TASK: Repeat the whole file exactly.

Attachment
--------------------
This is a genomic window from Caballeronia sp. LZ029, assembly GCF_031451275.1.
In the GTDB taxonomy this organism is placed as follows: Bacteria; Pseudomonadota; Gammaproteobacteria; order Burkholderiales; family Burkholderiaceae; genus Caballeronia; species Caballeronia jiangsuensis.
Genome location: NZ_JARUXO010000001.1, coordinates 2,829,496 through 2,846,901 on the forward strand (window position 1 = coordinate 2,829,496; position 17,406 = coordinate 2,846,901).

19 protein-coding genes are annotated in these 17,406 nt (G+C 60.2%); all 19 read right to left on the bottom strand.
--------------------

This is a genomic window from Caballeronia sp. LZ029, assembly GCF_031451275.1.
In the GTDB taxonomy this organism is placed as follows: Bacteria; Pseudomonadota; Gammaproteobacteria; order Burkholderiales; family Burkholderiaceae; genus Caballeronia; species Caballeronia jiangsuensis.
Genome location: NZ_JARUXO010000001.1, coordinates 2,829,496 through 2,846,901 on the forward strand (window position 1 = coordinate 2,829,496; position 17,406 = coordinate 2,846,901).

19 protein-coding genes are annotated in these 17,406 nt (G+C 60.2%); all 19 read right to left on the bottom strand.